# What are the units of entropy of a normal distribution?

I have a random process that follows a normal distribution. It's parameters are mean = 35 units, std.dev. = 8 units. I've seen from the wiki entry for the normal distribution that there is a formula to calculate the entropy. So plugging in the figures as:- $$.5\log\left(2\pi e^1 8\cdot 8\right)$$ I get a value of 1.52, which I take to be per sample. My question is what are these units? What thing do I have 1.52 of?

Information entropy is (typically) measured in units of bits, after Claude Shannon's definition. So can I take it that each sample generates 1.52 bits of entropy? Clearly recording those samples generates information and therefore occupies a real and discrete amount of storage space. Ergo entropy cannot be unit less.

• entropy is unitless – Aksakal Sep 27 '17 at 2:12
• Yes, unless you meant something else by "unit" – Aksakal Sep 27 '17 at 3:26
• However the $\sigma$ may be in meters. Do we have something like $\log$ square meters? – Karel Macek Sep 27 '17 at 4:01
• You link to information entropy, which is shannon entropy, that is, the discrete case. You ask about entropy for the normal distribution, that is differential entropy, something entirely different. – kjetil b halvorsen Sep 27 '17 at 9:45
• The point is that shannon and differential entropy has very different properties and must be treated separately – kjetil b halvorsen Sep 27 '17 at 9:56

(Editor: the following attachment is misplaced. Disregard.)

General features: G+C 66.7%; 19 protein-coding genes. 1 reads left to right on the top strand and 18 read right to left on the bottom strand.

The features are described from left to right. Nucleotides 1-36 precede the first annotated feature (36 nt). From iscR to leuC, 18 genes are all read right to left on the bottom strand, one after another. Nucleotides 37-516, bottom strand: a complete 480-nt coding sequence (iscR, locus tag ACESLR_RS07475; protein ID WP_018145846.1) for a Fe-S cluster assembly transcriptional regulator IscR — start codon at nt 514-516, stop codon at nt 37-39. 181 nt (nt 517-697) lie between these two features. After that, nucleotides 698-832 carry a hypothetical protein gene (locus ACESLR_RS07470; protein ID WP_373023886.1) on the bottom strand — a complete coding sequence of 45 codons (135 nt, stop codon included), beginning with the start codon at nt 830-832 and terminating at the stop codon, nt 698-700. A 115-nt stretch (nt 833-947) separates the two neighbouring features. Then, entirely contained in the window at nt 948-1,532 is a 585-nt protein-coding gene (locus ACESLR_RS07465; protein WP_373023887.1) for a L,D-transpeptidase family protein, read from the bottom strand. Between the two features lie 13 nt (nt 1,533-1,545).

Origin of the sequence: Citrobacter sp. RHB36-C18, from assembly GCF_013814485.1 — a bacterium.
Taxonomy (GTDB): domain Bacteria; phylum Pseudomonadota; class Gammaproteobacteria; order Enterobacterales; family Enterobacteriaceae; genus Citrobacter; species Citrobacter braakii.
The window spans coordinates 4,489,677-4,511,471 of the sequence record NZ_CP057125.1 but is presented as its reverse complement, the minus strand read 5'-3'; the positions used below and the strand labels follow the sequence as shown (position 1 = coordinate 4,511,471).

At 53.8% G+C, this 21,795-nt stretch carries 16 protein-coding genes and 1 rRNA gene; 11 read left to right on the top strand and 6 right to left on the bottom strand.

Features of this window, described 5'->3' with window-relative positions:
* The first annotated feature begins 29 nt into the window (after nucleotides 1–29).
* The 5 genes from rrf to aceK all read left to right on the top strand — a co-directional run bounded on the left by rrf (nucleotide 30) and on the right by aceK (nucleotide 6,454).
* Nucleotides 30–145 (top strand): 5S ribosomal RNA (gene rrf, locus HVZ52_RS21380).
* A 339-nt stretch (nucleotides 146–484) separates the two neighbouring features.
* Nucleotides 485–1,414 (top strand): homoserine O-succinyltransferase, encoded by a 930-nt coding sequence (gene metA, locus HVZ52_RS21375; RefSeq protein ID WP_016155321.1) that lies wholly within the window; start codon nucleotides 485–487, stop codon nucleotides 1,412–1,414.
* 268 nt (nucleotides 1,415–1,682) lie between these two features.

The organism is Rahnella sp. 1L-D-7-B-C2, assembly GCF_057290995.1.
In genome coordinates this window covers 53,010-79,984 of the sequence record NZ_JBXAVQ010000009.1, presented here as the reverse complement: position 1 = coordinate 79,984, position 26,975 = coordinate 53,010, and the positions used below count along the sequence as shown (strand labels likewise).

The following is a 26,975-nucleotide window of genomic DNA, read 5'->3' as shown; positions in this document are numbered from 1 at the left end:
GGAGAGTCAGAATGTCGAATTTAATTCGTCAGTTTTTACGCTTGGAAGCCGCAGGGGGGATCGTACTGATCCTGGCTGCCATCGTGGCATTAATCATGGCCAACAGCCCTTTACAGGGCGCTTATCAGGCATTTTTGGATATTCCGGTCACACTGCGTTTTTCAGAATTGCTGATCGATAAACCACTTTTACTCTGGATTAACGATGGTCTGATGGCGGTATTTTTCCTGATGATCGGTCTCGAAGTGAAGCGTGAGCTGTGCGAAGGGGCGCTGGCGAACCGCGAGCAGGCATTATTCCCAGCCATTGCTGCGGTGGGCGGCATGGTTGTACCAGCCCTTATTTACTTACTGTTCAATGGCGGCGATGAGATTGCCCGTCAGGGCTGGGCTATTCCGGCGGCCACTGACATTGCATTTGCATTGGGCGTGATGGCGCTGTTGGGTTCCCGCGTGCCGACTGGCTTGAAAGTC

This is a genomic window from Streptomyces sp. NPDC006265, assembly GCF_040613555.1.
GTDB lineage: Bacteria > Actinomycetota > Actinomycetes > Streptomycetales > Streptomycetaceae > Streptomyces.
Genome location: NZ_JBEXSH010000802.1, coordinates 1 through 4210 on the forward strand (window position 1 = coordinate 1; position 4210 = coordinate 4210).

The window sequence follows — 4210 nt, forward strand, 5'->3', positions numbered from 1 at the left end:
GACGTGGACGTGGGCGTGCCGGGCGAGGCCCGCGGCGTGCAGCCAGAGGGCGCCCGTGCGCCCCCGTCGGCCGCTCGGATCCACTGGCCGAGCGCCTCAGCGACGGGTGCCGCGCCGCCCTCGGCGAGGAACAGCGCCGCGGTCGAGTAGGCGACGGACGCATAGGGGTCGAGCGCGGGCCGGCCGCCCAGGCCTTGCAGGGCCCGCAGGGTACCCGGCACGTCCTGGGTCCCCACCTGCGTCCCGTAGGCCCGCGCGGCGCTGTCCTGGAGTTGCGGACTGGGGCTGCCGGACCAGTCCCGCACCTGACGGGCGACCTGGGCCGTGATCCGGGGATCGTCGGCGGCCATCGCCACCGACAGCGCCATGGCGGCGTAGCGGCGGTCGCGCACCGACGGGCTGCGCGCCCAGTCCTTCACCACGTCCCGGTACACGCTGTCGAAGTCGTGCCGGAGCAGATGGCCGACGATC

Some details: We treat Shannon (discrete) and differential (continuous) entropy separately. $$\DeclareMathOperator{\E}{\mathbb{E}} H(X) = -\sum_x p(x) \log p(x) = -\E_X \log p(X)$$ where $$p$$ is the probability mass function of a discrete random variable. Then $$H_d(X) = -\int f(x) \log f(x) \; dx = -\E_X \log f(X)$$ where $$f$$ is the probability density function of a continuous random variable. Now, from general principles the unit of measurement of the expectation (mean, average) of a variable (random or not) is the same as the unit of measurement of the variable itself. This leaves us with the unit of measurement of $$\log p(x), \log f(x)$$ respectively. Again, from general principles (see lognormal distribution, standard-deviation and (physical) units for discussion and references) the arguments of transcendental functions like $$\log$$ must be unitless. That rises a problem, while $$p(x)$$ certainly is unitless, since probability is an absolute number, the density $$f(x)$$ measures probability pr unit of $$x$$, so if unit of $$x$$ is $$\text{u}$$, then unit of $$f(x)$$ is $$\text{u}^{-1}$$. So, for the equation defining differential entropy $$H_d$$ to be dimensionally correct, we must assume the argument to log contains a "hidden" constant with numerical value 1 and unit $$\text{u}$$. But the conclusion follows, that both Shannon and differential entropy is unitless. Still, one must remember that differential entropy scales with the unit of measurement of $$X$$, as discussed in https://en.wikipedia.org/wiki/Differential_entropy